Perhaps the main lesson is that life is a never-ending learning process. Although we reach a certain level in our growth and development, there is always something new to learn, to experience, and to help us evolve to a higher level of spirituality—even if it means failing, backsliding, and hitting rock bottom, and having to start all over again. This includes medicine men and women or spiritual teachers and tribal leaders. We are all also human and therefore will make mistakes in life. Thus, we should not be so quick to judge and criticize those who are trying, or those who assume higher roles.
The secret to discovering this reality can be found in what my Elders have taught me to know as the Natural Laws and the Great Creator's Laws. There are many laws that, if learned and practiced, will promote peace, balance, harmony, good health, and prosperity. The Natural Laws and the Great Creator’s love for us all provide us with an opportunity to learn, redeem ourselves, and move forward in a positive spiritual way. This reality is the same in all traditional cultures and for all races; if you search deep enough, you can find it hidden behind all good religions, especially the religions that are based on Nature, not artificiality.
There have been times in my life when I worked hard, suffered and sacrificed tremendously, and made every concerted effort to get all the way to the top, not only to the highest mountain in our aboriginal territory as part of my shamanic training and ordainment, but symbolically and in terms of lifestyle by setting goals and achieving a good career, status, and recognition in Western society.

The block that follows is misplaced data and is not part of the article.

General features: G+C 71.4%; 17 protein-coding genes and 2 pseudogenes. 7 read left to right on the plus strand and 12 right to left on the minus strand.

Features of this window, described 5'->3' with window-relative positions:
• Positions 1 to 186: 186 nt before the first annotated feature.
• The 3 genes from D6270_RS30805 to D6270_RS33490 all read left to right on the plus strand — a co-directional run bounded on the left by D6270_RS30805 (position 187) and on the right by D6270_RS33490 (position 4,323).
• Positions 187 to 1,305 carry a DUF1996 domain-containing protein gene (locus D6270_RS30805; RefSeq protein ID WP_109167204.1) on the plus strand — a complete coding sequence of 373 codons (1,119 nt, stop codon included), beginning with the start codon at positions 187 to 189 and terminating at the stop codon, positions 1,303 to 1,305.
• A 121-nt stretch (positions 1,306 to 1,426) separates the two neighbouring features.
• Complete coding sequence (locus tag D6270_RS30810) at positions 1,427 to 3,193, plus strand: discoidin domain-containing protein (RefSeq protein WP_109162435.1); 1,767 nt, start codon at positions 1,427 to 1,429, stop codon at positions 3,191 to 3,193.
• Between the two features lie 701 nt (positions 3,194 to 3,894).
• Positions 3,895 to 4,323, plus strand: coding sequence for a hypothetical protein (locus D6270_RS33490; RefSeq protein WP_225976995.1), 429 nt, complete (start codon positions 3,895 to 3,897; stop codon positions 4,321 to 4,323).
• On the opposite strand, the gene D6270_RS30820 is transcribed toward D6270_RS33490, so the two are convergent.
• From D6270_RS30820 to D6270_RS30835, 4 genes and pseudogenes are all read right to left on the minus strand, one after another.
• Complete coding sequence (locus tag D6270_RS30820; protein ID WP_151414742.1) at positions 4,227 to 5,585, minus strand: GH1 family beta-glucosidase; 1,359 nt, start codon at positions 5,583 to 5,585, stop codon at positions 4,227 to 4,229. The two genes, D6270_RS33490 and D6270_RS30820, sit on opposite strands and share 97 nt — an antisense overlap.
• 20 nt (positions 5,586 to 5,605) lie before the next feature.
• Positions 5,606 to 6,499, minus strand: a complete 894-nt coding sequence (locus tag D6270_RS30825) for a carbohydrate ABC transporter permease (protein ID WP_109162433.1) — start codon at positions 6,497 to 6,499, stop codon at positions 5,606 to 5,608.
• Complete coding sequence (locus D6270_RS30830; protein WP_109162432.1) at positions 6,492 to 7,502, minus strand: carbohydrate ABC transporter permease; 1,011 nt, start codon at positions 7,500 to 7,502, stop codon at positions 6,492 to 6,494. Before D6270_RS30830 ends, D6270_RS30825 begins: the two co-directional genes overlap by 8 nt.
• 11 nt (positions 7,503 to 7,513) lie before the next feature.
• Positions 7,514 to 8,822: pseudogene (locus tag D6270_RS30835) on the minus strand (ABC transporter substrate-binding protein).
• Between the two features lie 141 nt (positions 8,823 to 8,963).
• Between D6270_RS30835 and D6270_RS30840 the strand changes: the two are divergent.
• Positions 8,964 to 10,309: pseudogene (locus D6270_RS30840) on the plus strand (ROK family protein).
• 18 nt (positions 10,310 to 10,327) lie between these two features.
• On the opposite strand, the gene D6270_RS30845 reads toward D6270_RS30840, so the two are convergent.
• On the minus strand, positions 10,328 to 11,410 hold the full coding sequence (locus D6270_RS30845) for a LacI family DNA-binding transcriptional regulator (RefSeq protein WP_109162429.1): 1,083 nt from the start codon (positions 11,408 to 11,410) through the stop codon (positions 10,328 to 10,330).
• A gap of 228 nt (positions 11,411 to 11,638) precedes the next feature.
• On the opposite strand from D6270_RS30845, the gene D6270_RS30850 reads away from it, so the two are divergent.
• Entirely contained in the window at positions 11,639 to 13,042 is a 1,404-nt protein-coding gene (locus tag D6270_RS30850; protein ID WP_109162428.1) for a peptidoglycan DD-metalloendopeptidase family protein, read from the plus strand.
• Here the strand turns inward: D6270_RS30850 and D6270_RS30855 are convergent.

The world as we know it has drastically changed since primitive times and the days of my mentors and their spiritual mentors. In the olden days an Indian doctor, or medicine man or woman, was highly respected by the people. Indian doctors, ceremonial leaders, and village headmen were all given high status because they were so valuable to the tribe, community, and people. These spiritual leaders took care of the people by sharing their unique knowledge, powers, psychic abilities, and special relationship to the Great Creator, spirits, and Nature. The Indian doctor had a difficult and full life, and suffered a lot of worry and stress in caring for the people.
It takes a lot of time to continue one’s development, acquire and tame power(s), and do all the necessary work involved in the responsibilities of diagnosis, healing, teaching, ceremony, and ritual. It takes time to prepare for such things, study new bodies of knowledge, meditate, and seek visions as a means to solve new problems and cure new illnesses. As a consequence, the Indian doctor and spiritual leaders did not have the time to work and perform duties that are required of the common people, who are continually faced with the obligation to work at some kind of trade or career in order to support themselves and their families.
In the past, the people understood this situation, and according to the Law of Reciprocity, they took good care of the shaman; it was a natural arrangement according to spiritual and Natural Laws. It was an exchange for privileges. So the local people, community, and sometimes even neighboring tribes made sure that all the basic needs were met for the shaman and his or her family. They probably did not know about Maslow’s hierarchy of needs and how it all relates to self-actualization, but they certainly understood and applied the same basic principles, perhaps intuitively realizing that a sick society makes a sick person, and a healthy society makes a healthy and balanced person. Hence the community made sure that the shaman’s family had the best house to live in, the best canoe(s) or horse(s) to use in transportation, the best clothes, plenty of utensils, ample food, and protection by the warriors in the event of conflict and danger.